Samsonite International has built a business on being wheeled around and tossed about. As the world's #1 travel luggage maker, Samsonite designs, manufactures, and sells luggage, outdoor and casual bags, business and computer bags, and travel accessories such as passport wallets, neck pillows, and luggage tags. Besides its core Samsonite brand, the company makes and markets the entry-level American Tourister brand. It's also extending its reach into casual bags. The luggage maker sells its products through wholesale and retail channels in more than 100 countries. With joint headquarters in the US and Luxembourg, Samsonite began trading on the Hong Kong Stock Exchange in mid-2011.
Samsonite's initial public offering raised HK$9.7 billion ($1.25 billion), down from an expected HK$11.7 billion ($1.5 billion). The completion of its IPO allowed its two main shareholders, private equity firm CVC Capital and the Royal Bank of Scotland, to sell down their stakes after leading the once-ailing business through the economic downturn. Most of the proceeds from the IPO were used to repay debt. Like other global consumer products companies that list in Hong Kong -- Italy's PRADA and France's L'Occitane to name a few -- Samsonite made the conscious decision to list in China rather than in the US. China is the #2 luxury goods market in the world after Japan, and there is rising interest in travel among people in Southeast Asia.
In its first year as a Hong Kong listed company, Samsonite saw record net sales of some $1.5 billion in fiscal 2011, a 34% increase over 2010, due to strong performance across all of its markets and product categories. Geographically, all four regions in which the company operates -- Asia, Europe, North America, and Latin America -- achieved double-digit net sales growth. Global travel continued to grow in 2011, especially in Asia, which is Samsonite's most profitable market due to an emerging middle class and rising levels of disposable income. The company's financial performance for the year also reflects its effort over the past two years to revamp its product lines according to local consumer tastes in each region. At the end of 2010 Samsonite ended licensing agreements with Lacoste and travel gear company Timberland. In 2011 Lacoste and Timberland products accounted for only 0.3% of total net sales, compared to 4.4% in 2010.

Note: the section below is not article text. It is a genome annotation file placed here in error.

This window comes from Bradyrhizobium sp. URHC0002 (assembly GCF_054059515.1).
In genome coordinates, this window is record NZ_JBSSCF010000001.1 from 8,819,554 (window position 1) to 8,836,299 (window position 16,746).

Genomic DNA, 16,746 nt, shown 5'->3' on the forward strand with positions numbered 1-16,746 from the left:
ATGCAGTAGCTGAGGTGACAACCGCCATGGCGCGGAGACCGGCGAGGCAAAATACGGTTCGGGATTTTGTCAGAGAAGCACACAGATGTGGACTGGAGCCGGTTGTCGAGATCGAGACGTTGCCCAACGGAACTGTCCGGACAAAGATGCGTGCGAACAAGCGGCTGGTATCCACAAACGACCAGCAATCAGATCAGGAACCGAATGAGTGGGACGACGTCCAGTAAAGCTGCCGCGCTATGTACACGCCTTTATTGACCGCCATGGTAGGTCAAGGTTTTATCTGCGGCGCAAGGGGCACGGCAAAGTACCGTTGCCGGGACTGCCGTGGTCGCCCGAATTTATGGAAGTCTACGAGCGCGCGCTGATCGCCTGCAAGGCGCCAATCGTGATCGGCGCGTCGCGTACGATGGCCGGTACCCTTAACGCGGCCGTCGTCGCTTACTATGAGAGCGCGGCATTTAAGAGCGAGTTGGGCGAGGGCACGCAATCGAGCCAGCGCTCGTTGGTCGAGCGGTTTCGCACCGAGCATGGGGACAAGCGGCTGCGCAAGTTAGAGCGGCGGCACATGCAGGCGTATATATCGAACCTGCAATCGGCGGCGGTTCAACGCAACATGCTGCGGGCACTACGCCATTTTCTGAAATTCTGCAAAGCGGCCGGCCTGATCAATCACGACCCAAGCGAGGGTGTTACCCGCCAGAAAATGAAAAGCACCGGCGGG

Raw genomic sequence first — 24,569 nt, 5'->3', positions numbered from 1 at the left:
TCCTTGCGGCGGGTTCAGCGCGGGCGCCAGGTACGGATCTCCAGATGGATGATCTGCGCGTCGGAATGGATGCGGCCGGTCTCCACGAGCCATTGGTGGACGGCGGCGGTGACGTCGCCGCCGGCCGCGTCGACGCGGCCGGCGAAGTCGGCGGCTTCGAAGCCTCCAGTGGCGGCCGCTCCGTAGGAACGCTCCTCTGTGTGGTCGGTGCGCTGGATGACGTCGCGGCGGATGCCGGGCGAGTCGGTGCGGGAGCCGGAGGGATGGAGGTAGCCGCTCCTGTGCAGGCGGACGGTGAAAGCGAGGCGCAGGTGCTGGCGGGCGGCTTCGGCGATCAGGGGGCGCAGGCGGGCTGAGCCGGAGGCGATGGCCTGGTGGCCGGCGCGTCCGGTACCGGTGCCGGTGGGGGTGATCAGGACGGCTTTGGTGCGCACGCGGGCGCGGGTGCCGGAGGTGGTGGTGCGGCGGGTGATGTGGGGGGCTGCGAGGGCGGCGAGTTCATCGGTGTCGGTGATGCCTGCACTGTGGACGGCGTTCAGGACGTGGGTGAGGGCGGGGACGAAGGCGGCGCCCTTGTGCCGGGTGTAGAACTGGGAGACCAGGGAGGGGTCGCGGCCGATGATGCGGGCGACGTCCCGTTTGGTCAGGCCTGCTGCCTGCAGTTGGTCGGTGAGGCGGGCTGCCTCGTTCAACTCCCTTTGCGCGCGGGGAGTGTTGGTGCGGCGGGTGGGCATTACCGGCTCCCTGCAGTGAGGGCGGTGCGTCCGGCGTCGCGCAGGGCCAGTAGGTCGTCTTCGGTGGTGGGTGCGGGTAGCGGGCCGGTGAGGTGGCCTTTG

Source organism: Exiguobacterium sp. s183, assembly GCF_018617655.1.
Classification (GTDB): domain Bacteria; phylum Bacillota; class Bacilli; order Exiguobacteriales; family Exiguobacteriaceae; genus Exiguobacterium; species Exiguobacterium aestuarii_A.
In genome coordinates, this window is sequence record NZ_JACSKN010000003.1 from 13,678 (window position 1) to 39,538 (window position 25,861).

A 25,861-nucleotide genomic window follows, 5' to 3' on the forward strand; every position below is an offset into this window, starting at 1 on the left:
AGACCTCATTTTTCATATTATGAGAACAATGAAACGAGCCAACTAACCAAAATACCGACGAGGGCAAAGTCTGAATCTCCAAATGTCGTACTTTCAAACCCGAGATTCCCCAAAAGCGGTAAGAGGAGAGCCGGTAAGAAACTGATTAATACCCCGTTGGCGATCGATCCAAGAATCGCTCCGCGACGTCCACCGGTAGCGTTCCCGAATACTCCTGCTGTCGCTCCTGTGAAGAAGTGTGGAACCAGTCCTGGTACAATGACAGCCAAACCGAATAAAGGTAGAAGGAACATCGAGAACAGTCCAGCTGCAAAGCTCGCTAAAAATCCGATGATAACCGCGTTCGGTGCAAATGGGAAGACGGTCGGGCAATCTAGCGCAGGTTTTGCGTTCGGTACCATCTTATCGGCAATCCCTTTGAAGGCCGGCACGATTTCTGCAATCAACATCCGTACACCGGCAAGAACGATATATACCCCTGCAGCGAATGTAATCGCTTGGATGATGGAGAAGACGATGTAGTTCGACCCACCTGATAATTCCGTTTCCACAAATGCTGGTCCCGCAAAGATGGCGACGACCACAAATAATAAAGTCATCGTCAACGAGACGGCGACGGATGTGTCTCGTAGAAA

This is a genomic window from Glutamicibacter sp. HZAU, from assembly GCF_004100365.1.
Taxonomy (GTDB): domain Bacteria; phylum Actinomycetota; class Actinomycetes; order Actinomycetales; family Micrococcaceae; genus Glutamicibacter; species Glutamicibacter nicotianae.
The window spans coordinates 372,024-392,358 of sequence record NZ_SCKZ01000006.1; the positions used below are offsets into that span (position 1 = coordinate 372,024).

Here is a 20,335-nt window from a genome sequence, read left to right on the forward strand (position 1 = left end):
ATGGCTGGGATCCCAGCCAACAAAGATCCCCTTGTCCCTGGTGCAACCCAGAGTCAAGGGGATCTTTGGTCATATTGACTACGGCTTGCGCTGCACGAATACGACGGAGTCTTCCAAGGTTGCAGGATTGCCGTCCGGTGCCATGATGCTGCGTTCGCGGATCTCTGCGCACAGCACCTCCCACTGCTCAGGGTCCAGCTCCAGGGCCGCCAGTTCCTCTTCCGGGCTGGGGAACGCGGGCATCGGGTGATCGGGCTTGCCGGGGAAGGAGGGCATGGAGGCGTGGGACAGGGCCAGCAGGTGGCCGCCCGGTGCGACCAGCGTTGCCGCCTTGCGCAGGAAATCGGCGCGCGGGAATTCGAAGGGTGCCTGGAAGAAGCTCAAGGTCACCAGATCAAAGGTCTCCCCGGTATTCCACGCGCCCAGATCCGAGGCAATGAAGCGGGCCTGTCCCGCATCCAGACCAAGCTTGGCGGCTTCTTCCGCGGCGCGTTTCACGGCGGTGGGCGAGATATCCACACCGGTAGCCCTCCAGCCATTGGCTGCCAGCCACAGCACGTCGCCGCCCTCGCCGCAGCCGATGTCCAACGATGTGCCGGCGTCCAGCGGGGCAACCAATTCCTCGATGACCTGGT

As part of its business strategy, Samsonite continues to expand its points of sale for its Samsonite and American Tourister brands, adding 2,900 during 2011 to bring its total to more than 40,000 points of sale worldwide. Through 2012 it plans to add new retail points of sale in high-growth markets like China and India. It also seeks to broaden its wholesale network.
Samsonite is working to expand its portfolio of products to increase its presence in the $4 billion casual bag market in North America, a region where casual bags greatly outnumber luggage pieces. In mid-2012 Samsonite agreed to acquire High Sierra Sport Company, a US-based maker and distributor of casual bags and luggage for adventure travelers. As part of the $110 million purchase, Samsonite plans to expand distribution for the High Sierra brand in Asia, Europe, and Latin America. Samsonite's also banking on the opportunity to develop brand extensions for High Sierra, get its foot in the door with sporting goods retailers, and roll out retail shops in North American under the High Sierra banner.
Samsonite has distribution joint ventures with Turkey's Desa and the Philippines-based Rustan Group's Specialty Investments. It also holds controlling stakes in Samsonite (Thailand), Samsonite Australia PTY Limited, and in Chile's Saxoline, all travel goods distributors.